The next stage of the instructions say to use a drab fabric to make a cover. “This is not the place for a gay print.” Yes, the book is that old! I remember being told that the best cover for a blocking board is a regular check, so you can pin against the straight lines and avoid doing too much measuring as you block your knitting to shape. So I used the palest quarter inch gingham I could find. Those squares will help to guage the size of what I’m making, as well as making sure all the straight lines are straight, and angles are square if required.

The idea is to sew the fabric into a tube, make a wide hem at each end, thread a cord through each hem, and tighten these cord to hold the cover in place. You can then undo the cord at the open end of the tin when you want to use it to store your smaller bits of equipment, threads scissors etc.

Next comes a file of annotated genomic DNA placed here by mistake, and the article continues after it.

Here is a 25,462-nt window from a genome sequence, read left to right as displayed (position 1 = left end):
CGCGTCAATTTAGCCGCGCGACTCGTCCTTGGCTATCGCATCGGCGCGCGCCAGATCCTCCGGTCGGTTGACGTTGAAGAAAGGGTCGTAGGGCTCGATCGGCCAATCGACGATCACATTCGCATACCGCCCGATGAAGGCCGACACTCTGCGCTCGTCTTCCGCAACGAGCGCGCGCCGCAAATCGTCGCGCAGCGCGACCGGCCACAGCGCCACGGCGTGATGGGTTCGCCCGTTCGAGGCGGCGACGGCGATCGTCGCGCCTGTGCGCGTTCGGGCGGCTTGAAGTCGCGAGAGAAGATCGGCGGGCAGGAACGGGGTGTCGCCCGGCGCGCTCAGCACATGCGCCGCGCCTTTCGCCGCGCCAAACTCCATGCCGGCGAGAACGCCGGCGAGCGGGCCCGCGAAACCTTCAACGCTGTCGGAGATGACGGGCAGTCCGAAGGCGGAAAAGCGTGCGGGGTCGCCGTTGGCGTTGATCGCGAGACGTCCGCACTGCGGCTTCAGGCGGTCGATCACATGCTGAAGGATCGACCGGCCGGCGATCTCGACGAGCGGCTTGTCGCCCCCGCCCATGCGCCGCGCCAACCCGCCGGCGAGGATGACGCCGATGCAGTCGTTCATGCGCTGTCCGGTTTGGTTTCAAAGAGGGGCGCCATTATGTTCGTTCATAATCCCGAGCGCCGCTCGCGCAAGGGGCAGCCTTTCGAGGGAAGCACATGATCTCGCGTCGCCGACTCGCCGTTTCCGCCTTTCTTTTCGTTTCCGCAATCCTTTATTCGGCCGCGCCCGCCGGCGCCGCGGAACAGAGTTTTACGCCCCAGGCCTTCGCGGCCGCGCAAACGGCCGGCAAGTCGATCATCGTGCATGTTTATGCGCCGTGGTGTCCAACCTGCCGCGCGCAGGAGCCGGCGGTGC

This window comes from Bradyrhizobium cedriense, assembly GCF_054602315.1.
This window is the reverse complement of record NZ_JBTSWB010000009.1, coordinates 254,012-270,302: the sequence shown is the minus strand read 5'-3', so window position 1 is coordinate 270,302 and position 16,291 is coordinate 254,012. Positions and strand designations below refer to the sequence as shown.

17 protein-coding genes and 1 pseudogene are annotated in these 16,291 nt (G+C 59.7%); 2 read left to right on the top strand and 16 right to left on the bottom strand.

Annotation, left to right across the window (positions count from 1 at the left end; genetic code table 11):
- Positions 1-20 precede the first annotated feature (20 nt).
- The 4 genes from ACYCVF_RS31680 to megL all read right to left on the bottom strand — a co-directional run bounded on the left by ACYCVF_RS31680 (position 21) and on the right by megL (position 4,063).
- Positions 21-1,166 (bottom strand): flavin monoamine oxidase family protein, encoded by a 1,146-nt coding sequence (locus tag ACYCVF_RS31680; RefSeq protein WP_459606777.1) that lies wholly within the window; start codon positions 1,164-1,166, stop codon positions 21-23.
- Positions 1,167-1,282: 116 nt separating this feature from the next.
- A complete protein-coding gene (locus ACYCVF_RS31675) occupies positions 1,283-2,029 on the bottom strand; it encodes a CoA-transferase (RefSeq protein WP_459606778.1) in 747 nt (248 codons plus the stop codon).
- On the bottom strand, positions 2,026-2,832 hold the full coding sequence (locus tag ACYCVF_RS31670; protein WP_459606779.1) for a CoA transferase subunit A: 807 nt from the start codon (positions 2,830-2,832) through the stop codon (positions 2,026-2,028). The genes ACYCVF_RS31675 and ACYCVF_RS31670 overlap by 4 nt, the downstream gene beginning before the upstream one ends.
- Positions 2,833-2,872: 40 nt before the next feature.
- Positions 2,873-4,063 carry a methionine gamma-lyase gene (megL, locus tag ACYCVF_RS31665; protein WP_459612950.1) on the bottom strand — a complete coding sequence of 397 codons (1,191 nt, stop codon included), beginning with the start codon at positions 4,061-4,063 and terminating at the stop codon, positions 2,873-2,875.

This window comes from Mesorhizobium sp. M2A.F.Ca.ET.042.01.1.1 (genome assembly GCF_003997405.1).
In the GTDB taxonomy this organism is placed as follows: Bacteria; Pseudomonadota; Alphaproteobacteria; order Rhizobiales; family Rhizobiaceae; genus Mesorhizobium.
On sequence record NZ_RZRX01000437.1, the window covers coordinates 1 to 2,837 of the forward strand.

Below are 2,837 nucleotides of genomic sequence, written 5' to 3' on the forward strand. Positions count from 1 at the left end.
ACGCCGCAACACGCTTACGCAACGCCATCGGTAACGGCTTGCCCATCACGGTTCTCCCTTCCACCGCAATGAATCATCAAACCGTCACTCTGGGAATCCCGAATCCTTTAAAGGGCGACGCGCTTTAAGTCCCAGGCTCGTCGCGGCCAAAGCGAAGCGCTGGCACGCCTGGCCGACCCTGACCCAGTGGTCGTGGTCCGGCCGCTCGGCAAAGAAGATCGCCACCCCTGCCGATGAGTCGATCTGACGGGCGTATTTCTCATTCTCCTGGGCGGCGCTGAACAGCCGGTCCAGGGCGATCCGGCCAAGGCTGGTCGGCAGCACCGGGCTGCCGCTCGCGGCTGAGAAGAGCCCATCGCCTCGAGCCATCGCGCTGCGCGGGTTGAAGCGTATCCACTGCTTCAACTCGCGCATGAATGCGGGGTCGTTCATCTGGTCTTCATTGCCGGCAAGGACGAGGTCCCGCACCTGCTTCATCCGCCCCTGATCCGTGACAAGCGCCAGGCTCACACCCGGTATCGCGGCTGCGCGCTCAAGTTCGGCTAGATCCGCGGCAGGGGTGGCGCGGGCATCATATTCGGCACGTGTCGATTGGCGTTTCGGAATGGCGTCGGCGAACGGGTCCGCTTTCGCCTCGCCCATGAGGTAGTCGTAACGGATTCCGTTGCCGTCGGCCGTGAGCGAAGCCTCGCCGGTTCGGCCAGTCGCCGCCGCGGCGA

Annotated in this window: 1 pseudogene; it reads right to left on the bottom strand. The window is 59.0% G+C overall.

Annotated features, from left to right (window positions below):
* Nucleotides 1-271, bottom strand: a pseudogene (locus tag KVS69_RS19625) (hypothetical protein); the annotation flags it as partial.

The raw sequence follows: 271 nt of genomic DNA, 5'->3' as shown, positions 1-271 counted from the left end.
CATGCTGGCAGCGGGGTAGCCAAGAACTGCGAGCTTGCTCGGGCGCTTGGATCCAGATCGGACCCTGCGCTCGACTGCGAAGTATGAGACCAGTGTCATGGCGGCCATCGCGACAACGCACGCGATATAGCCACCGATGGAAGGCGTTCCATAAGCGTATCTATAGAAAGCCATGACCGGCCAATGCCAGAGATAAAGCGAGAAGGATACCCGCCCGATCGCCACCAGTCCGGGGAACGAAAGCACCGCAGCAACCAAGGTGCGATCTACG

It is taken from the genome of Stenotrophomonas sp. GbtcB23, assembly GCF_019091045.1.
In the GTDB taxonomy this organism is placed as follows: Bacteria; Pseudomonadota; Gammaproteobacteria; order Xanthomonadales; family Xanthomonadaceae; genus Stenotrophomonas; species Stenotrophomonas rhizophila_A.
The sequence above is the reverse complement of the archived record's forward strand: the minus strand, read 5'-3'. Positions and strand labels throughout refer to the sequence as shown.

Useful details about how to get the measuring of the squashy shape right were not included in the book. So I sewed one end of the side seam, and made a very wide hem at that end to form a frill/channel for some ribbon. Then I tied up this “bag opening”, wrapped the fabric in place, pinned it down, and hemmed it on, using the same “parcel wrapping” technique to finish the bottom end.

So now I can make a shape by sticking pins into the pillow, and fill it in with needle lace. The pictures show the beginnings of a leaf shape, just to try it out. I don’t think I’ll be using the inside of the tin for storage any time soon. The rattle would get on my nerves. Now if I got round to lining it…


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Red onion skins

I heard on Woman’s Hour recently that red onion skins give green. I thought that was worth a go. Onion skins are very light, and you hear tales of people getting their friends and neighbours to save all theirs to go into the dye pot. As most people are dying enough fibre to make a garment or a quilt, while I’m only wanting to dye a silk scarf, I thought it was worth a go.